China Wants a Nuclear Space Shuttle by 2040  China’s primary space contractor reveals its roadmap for the next few decades. By Nov 17, 2017, Don’t sleep on the Chinese space program. China has already launched two space stations into orbit, and according to a recently released roadmap, the country is looking to build a reusable rocket, a massive cargo rocket, and a nuclear-powered space shuttle over the next few decades.

The roadmap was released by the China Aerospace Science and Technology Corporation (CASC), China’s primary space contractor. CASC is the company that builds China’s successful Long March family of rockets, and its roadmap sets the company’s goals from the end of this year all the way out to 2045.

The first goal is to have the next-gen Long March 8 rocket ready by 2020. This rocket is currently in development and designed to be a low-cost, light payload rocket that can carry small satellites to orbit.

Then, in 2025, CASC plans to have developed a reusable space plane that can take off and land horizontally. This space plane would be a two-stage-to-orbit spacecraft primarily used for space tourism. The company hopes to improve on this design and complete a single-stage-to-orbit plane by 2030.

This plan is, in a word, ambitious. While a few single-stage-to-orbit aircraft have been considered in the past, none have made it to the prototype stage and all have been abandoned as impractical. But CASC’s plan is not done there.

By 2035 the company wants to make its entire line of rockets reusable, and by 2040 it hopes to have an entirely new line of launch vehicles. These will include a nuclear-powered space plane and other vehicles capable of “multiple interstellar round-trips, exploiting space resources through asteroid mining and constructing megaprojects such as a space-based solar power station,” whatever that means.

Of course, just because CASC puts these ambitious goals in a roadmap doesn’t mean any of them will actually happen, but it does show that the Chinese space community is confident about what they think they’ll achieve over the next few decades. We’ll just have to wait and see if that confidence will pay off.

November 17, 2017 Posted by | China, technology | Leave a comment

Bill Gates and China get together on new nuclear technology

China calls for stronger co-op with US in next-generation nuclear technology
The announcement came from Chinese premier Li Keqiang ahead of US President Donald Trump’s visit to China. Trump is scheduled to hold talks with President Xi Jinping. 
 Hindustan Times Nov 05, 2017 Press Trust of India, Beijing 

China wants joint cooperation with the US in developing next-generation nuclear power technology,  Chinese premier Li Keqiang said, ahead of President Donald Trump’s visit to Beijing this week.Trump will be in China from Wednesday to Friday. He would hold talks with Chinese President Xi Jinping.

In his meeting on Friday with Bill Gates, co-founder of Microsoft and chairman of TerraPower, Li has called for closer China-US cooperation in developing the next-generation nuclear power technology.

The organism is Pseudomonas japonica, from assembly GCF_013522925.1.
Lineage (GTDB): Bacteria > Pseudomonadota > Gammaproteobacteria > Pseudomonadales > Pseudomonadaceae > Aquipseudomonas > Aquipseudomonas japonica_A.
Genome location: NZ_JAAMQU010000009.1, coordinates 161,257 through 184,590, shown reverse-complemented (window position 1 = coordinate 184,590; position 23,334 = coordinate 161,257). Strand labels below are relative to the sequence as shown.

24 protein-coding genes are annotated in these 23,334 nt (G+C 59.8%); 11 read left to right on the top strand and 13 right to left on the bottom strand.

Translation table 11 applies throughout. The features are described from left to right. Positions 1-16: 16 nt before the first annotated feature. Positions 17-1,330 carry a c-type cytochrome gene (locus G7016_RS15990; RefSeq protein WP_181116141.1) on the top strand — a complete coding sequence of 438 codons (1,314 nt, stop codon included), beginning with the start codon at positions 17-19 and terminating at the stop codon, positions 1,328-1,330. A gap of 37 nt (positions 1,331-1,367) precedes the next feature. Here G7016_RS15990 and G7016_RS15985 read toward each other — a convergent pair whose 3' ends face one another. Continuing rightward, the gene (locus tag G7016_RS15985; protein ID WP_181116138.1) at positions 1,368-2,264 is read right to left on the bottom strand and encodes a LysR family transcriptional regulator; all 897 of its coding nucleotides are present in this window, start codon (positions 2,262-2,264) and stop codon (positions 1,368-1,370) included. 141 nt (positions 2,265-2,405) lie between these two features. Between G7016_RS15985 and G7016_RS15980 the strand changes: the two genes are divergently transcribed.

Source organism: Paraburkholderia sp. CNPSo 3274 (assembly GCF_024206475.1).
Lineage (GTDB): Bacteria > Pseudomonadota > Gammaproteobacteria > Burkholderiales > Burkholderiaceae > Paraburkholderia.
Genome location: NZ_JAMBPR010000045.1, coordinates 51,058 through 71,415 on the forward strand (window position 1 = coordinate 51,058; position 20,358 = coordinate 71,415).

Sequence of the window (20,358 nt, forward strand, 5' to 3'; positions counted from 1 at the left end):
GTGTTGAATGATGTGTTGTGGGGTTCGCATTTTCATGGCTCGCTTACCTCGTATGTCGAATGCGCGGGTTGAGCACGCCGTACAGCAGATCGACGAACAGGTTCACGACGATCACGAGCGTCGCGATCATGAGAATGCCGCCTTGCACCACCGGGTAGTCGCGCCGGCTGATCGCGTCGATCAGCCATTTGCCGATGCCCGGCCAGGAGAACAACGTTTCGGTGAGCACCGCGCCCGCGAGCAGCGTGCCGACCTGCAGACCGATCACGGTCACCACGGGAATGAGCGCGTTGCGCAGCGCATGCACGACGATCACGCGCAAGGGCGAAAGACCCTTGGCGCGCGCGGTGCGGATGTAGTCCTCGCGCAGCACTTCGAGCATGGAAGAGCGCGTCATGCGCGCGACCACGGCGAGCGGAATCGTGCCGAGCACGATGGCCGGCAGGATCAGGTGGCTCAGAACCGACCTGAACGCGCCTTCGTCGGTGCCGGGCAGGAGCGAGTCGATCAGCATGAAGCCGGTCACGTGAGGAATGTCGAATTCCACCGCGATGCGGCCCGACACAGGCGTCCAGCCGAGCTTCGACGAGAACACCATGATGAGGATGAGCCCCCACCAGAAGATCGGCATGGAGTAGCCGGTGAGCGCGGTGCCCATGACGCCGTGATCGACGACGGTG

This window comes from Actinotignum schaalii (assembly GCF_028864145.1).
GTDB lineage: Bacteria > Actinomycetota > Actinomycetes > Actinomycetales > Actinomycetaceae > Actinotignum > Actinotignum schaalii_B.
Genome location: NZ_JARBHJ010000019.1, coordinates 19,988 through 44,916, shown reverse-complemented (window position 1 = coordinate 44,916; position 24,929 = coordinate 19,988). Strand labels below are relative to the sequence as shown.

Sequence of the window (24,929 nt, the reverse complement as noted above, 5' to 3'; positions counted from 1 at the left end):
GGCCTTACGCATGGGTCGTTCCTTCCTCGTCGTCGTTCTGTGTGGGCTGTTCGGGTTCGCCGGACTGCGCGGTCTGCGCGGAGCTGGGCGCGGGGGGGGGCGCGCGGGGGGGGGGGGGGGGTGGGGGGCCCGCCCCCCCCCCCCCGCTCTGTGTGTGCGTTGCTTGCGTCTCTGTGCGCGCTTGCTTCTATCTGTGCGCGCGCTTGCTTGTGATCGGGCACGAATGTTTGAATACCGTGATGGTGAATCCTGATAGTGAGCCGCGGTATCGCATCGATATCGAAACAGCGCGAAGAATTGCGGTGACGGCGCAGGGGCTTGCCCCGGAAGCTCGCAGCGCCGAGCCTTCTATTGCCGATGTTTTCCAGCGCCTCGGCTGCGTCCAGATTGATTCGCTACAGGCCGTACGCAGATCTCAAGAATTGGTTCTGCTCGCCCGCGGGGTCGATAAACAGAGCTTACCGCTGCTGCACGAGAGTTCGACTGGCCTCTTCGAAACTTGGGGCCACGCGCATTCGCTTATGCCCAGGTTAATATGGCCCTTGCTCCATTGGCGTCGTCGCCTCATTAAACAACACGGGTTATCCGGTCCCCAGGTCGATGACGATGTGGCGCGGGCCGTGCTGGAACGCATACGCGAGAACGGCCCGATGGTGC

Speaking highly of the China-US partnership in this field, Li said companies of the two countries have set up a joint venture with each holding half of shares and agreeing to share the intellectual property rights, state-run Xinhua news agency reported.

TerraPower, LLC signed a joint venture agreement with China National Nuclear Corporation to form the Global Innovation Nuclear Energy Technology Limited. The two companies plan to work together to complete the Travelling Wave Reactor (TWR) design and commercialise the TWR technology…….

November 6, 2017 Posted by | business and costs, China, USA | Leave a comment

China to take the lead at international climate talks, as Trump’s USA has opted out

China to take centre stage at Bonn climate talks amid vacuum left by Trump   OCTOBER 31, 2017 by Emily Feng China is positioning itself to take a lead role at next week’s climate talks as it moves to fill the leadership vacuum left by the US, said the country’s top climate negotiator Tuesday. “To deal with differences in the negotiation process, China will propose its ‘bridge building plan’ at the upcoming summit,” said Xie Zhenhua, China’s climate policy representative, told reporters at a state press conference. Despite previous contributions from the US in combating climate change, “after the establishment of the new government, the announcement to withdraw from the Paris Agreement definitely impacted the international community’s confidence to deal with climate change,” said Mr Xie.

“All other countries have approached the [Paris] process with great confidence and determination. We see this trend as irreversible.” His comments are the latest in China’s move to cast itself as the new leader in the push to slow down the pace of global warming as numerous countries prepare to attend the World Climate Conference in the western German city of Bonn. Once known as one of the most polluted countries in the world, China has stepped up its commitments to combating climate change this year after US president Donald Trump decided to withdraw from the Paris climate accords in June. President Xi Jinping referred to China as a “torchbearer” in environmental protection during a landmark three-hour speech a crucial Communist Party congress in October. “Now the tone from the top has been set straight,” said Greenpeace senior advisor Li Shuo. “China is transforming its domestic energy system and embarking on an ambitious diplomatic mission to drive the global climate agenda.”